Of the Apostle's, John's rendition is probably the most accurate, as he enjoyed a very personal, special, and intimate relation with Jesus, as more than hinted about by one of the principal participants in this relationship in the Scriptures (Jn 13:23, Jn 20:2, Jn 21:7,20-22).
Was Jesus The Christ, the Son of God, and the Son of Man?
The Greek "Christos" is a mistranslation of the Hebrew "Mashiah," or Messiah, and this notwithstanding, it means the "Anointed One." John tells us (Jn 1:1-5), as a way of defining what we call "The Christ" that He was The Word of God, Life, and the Light of men. The Christ is then, "The Word of God" made flesh (Jn 1:14), or more correctly, acquired by or inspired within human flesh, in this case by Jesus.
As a point of fact, Jesus WAS NOT born as "The Christ nor as the Son of God or the Son of Man," but was first anointed and declared as the Son of God upon His baptism by John the Baptist, when the Holy Spirit so declared Him publicly:
But John forbad him, saying, I have need to be baptized of thee,
and comest thou to me?
And Jesus answering said unto him, Suffer it to be so now:
for thus it becometh us to fulfil all righteousness.
Then he suffered him.
And Jesus, when he was baptized, went up straightway out of the water:
and, lo, the heavens were opened unto him,
and he saw the Spirit of God descending like a dove, and lighting upon him:
And lo a voice from heaven, saying, This is my beloved Son,
in whom I am well pleased." (Mt 3:13-17).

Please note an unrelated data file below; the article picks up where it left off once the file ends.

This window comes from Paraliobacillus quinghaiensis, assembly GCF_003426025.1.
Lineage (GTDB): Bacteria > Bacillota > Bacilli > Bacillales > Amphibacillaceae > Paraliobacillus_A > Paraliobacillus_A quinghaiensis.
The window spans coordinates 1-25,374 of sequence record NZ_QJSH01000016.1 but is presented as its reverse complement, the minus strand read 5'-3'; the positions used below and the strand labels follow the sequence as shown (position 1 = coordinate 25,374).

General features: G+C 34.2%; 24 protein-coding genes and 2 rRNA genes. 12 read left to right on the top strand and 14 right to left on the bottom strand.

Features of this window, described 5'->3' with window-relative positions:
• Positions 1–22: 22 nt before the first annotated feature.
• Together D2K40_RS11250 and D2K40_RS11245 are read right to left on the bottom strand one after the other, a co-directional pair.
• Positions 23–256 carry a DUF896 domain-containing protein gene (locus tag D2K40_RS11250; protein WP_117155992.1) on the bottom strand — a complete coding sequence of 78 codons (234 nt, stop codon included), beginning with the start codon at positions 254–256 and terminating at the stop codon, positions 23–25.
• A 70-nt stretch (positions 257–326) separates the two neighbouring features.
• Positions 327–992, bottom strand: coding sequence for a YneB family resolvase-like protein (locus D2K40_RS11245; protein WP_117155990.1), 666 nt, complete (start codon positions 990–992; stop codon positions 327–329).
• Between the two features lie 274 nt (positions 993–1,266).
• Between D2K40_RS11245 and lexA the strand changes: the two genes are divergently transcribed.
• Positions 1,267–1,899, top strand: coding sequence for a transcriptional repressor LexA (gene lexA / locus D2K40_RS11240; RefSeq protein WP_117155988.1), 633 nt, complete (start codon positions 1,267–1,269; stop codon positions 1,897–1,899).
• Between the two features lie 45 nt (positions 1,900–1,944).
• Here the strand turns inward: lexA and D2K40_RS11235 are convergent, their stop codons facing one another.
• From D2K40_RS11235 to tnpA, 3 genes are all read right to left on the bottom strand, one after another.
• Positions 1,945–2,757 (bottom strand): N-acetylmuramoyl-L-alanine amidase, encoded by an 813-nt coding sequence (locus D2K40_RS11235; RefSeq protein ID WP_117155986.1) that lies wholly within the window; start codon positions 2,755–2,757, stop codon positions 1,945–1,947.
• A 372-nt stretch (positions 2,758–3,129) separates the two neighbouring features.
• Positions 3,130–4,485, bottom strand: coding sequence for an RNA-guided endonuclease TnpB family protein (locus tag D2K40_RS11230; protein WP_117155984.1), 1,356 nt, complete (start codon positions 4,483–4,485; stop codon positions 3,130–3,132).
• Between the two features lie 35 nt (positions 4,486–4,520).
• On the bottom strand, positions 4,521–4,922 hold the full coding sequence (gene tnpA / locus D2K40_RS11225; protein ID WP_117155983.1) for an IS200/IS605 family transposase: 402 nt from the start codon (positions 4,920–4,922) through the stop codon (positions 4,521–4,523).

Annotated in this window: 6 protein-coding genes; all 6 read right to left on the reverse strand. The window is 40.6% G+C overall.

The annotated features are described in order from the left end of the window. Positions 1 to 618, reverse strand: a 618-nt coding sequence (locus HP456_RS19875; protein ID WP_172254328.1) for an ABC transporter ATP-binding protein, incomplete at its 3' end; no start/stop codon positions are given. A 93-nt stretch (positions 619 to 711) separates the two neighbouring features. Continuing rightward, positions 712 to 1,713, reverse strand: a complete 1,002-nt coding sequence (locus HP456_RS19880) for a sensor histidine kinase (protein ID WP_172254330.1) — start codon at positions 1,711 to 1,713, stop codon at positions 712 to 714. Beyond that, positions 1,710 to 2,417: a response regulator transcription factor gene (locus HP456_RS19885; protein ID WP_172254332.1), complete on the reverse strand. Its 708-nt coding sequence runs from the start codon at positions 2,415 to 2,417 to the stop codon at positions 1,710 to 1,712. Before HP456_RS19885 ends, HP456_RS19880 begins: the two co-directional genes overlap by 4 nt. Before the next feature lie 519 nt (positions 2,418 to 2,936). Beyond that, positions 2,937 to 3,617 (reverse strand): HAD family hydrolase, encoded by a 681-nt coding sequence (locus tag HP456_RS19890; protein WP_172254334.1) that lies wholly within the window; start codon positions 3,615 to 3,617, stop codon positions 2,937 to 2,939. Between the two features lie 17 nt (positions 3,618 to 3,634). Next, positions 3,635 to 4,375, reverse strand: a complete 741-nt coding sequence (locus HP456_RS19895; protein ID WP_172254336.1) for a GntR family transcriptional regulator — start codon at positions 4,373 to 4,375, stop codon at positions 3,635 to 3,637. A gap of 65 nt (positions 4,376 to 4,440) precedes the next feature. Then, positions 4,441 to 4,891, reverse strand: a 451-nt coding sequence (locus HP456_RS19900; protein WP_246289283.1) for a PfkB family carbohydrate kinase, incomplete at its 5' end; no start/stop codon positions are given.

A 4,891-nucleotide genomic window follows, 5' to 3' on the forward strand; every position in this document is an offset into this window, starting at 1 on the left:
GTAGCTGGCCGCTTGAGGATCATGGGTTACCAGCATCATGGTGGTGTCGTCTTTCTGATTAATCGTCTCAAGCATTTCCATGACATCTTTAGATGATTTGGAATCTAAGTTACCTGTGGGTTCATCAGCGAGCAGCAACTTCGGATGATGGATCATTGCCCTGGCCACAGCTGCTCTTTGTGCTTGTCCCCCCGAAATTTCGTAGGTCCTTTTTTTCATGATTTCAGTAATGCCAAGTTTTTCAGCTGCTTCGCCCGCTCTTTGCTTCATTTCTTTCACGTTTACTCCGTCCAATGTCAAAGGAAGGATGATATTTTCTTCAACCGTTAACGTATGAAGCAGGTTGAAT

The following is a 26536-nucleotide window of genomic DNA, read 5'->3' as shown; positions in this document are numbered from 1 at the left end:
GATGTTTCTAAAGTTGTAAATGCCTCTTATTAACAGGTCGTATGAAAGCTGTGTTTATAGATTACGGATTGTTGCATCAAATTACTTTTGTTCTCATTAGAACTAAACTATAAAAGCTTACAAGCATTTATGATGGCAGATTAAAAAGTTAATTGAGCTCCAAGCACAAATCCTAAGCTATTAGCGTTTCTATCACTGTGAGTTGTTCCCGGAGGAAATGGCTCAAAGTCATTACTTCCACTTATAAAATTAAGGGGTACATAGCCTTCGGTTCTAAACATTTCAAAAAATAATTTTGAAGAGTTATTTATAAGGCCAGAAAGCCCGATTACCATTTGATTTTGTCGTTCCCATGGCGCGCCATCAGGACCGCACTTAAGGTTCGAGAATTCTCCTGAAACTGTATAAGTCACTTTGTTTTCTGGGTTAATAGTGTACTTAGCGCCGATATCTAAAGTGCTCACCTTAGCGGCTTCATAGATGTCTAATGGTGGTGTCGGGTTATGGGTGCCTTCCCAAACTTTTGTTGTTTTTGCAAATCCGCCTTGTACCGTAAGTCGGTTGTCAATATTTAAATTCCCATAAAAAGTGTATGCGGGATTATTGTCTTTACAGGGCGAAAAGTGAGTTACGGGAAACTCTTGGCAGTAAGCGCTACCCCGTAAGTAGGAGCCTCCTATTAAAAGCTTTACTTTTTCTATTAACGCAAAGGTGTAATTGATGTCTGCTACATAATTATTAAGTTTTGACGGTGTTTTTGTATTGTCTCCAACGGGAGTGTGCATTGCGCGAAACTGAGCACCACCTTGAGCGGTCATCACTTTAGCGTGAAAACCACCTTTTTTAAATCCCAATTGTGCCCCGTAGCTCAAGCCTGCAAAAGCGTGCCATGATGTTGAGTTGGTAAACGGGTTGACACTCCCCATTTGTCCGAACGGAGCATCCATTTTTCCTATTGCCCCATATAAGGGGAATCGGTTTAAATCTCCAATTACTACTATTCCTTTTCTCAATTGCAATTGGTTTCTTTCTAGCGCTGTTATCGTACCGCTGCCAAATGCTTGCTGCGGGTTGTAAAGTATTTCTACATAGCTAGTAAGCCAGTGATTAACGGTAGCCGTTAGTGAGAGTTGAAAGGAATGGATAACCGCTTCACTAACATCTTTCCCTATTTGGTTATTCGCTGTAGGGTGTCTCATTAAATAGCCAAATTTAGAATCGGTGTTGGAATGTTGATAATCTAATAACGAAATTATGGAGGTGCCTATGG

Understood in this way, then "The Christ" is not a person, but a process by which the individual human being so-anointed becomes the unique possessor of the clear, unaltered and unequivocal Word of God, and becomes as a messenger or "Messiah" of God provided to us to relay that Word. The Word of God in turn is not a single word or a particular set of words, but a compilation of God's way of thinking and judging on matters dealing with any given set of issues.
The Word of God is not inerrant, fixed, or final, as some contend, but rather it just "is" whatever it is at any one time God's thinking and judgments are turned to particular issues, and in full consideration of the ever changing facts about them. This follows from the fact that God cannot be an unchanging, fixed quantity or nature, for if it was so, if He was unchanging and unyielding, then no forgiveness or salvation would be possible under His Reign. Moreover, we know that Jesus the Christ by His example demonstrated that this is not so.